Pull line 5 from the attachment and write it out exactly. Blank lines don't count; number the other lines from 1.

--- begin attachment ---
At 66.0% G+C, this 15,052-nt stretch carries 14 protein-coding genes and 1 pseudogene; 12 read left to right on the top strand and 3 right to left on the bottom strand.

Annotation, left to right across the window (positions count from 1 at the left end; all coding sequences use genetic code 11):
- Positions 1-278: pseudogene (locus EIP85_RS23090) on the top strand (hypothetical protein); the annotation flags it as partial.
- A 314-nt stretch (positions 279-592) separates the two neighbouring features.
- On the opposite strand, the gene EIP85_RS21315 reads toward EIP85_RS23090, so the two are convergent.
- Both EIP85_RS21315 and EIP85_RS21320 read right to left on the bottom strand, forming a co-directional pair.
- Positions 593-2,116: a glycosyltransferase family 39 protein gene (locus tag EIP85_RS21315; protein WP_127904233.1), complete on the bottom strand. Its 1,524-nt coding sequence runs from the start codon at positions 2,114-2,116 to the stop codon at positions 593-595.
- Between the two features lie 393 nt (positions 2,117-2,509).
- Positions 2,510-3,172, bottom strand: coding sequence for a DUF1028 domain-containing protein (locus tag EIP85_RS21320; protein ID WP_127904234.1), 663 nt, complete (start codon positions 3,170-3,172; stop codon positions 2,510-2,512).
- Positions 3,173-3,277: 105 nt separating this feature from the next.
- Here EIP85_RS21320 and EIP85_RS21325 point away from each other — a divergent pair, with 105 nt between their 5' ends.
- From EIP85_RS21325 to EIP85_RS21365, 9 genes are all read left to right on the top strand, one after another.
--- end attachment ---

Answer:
- On the opposite strand, the gene EIP85_RS21315 reads toward EIP85_RS23090, so the two are convergent.